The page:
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Showing posts with label Ozar Ha Torah. Show all posts
Showing posts with label Ozar Ha Torah. Show all posts

Monday, April 9, 2012

V’he Sheamda - The Promise To Take A Stand

In Jewish schools and homes everywhere, teachers and parents are preparing their children for the Passover holiday and the celebration of the Jewish people’s deliverance from the bondage of slavery. They are encouraging the youngest to recite the ma nishtana (the four questions) and engaging the older students in the retelling of the Exodus from Egypt. The celebration of Passover lends itself to one of the most significant learning experiences a Jewish child can have and one that is forever imprinted in his/her mind and heart.

On Passover, even while we celebrate our freedom from slavery thousands of years ago, we recite v’he sheamda and are reminded, “in every generation there are those who have risen against us to destroy us.” Last week we were brutally reminded of this declaration when Rabbi Jonathan Sandler (z’’l), his two sons Aryeh and Gavriel (z’’l), and a third student, Miriam Monsonego (z’’l) were gunned down as they entered Ozar Ha Torah Jewish Day School in Toulouse, France.

Rabbi Sandler was a devoted Jewish scholar who dedicated his life to instilling a passion for learning and a love for Judaism in every child. He spent several years studying and teaching in Israel and was a fervent advocate for bringing a quality Jewish education to children with learning disabilities. He returned to France a few years ago to teach in the same Jewish day school he attended as a child. In 2010, Rabbi Sandler participated in a seminar on Holocaust Education at Yad Vashem, where he asked penetrating questions and sought innovative ways to approach Holocaust education. Although, one of many participants, Rabbi Sandler left an indelible impression, declaring that his goal as a Jewish educator was to “educate the next generation to act as moral human beings.”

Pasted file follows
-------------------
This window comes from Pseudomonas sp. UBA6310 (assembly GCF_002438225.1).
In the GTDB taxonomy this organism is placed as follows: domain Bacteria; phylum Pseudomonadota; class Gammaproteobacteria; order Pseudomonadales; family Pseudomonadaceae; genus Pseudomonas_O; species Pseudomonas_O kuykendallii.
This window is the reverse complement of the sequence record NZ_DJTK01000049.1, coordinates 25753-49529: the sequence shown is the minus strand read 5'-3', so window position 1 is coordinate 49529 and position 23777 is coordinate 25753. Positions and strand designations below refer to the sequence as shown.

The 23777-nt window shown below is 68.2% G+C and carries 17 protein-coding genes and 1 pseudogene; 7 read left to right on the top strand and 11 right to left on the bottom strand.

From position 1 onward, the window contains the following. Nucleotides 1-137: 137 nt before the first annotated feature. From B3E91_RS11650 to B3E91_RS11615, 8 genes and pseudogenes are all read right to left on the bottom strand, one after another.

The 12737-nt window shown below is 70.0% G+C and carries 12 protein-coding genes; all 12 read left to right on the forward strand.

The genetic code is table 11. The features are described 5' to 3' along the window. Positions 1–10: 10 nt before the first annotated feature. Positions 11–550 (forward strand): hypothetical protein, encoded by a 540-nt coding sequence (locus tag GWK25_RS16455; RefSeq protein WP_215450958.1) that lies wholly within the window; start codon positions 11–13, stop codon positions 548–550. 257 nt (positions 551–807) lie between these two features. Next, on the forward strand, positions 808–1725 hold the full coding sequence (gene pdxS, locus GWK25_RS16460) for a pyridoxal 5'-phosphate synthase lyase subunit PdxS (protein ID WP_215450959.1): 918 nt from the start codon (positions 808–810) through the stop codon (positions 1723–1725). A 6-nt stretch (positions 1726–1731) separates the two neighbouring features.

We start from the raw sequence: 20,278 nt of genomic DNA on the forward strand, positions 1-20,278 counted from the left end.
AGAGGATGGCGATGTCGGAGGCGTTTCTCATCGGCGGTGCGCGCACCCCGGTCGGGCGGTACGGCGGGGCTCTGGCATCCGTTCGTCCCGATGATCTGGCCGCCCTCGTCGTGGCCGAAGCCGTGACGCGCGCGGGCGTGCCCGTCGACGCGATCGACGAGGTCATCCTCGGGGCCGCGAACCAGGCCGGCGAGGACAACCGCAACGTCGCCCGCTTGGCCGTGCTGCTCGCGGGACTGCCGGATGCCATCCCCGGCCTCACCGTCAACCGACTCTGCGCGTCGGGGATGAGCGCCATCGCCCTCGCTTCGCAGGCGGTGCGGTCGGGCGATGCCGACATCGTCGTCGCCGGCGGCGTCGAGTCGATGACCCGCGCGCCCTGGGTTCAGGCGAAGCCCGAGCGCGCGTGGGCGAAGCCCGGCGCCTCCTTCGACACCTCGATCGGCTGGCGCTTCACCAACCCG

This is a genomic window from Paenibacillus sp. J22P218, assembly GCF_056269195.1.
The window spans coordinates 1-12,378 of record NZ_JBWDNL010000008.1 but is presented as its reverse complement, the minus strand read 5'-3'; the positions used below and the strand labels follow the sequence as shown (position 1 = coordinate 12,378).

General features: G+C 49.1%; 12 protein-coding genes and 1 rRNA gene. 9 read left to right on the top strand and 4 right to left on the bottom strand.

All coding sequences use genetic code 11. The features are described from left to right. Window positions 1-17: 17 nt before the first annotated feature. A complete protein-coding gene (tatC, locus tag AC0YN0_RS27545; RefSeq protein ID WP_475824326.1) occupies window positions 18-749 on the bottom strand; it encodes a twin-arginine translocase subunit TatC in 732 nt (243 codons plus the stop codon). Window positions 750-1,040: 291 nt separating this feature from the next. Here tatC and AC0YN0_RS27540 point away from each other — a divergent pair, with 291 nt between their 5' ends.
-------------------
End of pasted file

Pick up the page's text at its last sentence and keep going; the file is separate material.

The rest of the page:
Sadly, there are three Jewish children who will never again ask “Why is this night different from all other nights?” and with the loss of Rabbi Sandler, thousands of others who will not learn the answer to this question under his gentle guidance. In the wake of this knowledge, our responsibility as Jews becomes increasingly clear. We are citizens of free countries and have the right, and therefore the obligation to speak out and to act. It is our duty to defend the vulnerable, challenge the aggressor and protect and promote human rights and human dignity everywhere. As we take up this charge, we draw courage from ancient Jewish heroes like the Maccabees and more recent inspiration from the Jewish partisans, who in the face of insurmountable odds, fought back against the Nazis to save thousands of lives and help bring an end to the Holocaust. We are empowered by the rebellion of those in the Warsaw ghetto, who on the first day of Passover, April 19, 1943, launched an uprising against their attackers that lasted until September – longer than both France and Poland were able to stave off German occupation.

Interfaith rally after the shootings (credit: AFP)

As we begin our own holiday preparations, we mourn for Rabbi Sandler, a lover of our tradition and for his children and students who will never again gather around the Seder table, nor grow to adulthood and experience the fullness of life. We stand together, shaken by an act of hatred and with a renewed awareness that as Jews we must be vigilant in combating antisemitism and tyranny wherever it breeds.

The Exodus from Egypt is widely regarded as one of the most significant events in the history of the Jewish people and Exodus 13:8 commands us to tell the story to our children so that it is passed from generation to generation. In fact the word Haggadah is derived from the verb “to tell.” Recounting the Passover story is the basis for the education of children in each generation to acquire the social and ethical values of the Jewish people. On Friday night, when you sit down at your Seder table and begin to read from the Passover Haggadah not only will you perform a mitzvah (commandment) but you will take the first step in fulfilling Rabbi Sandler’s dream to educate the next generation to act as moral human beings.

Chag Sameach.

-Sheri Pearl

Sheri Pearl is JPEF's Director of Development and holds two degrees in Judaic Studies from UCLA and Brandeis University.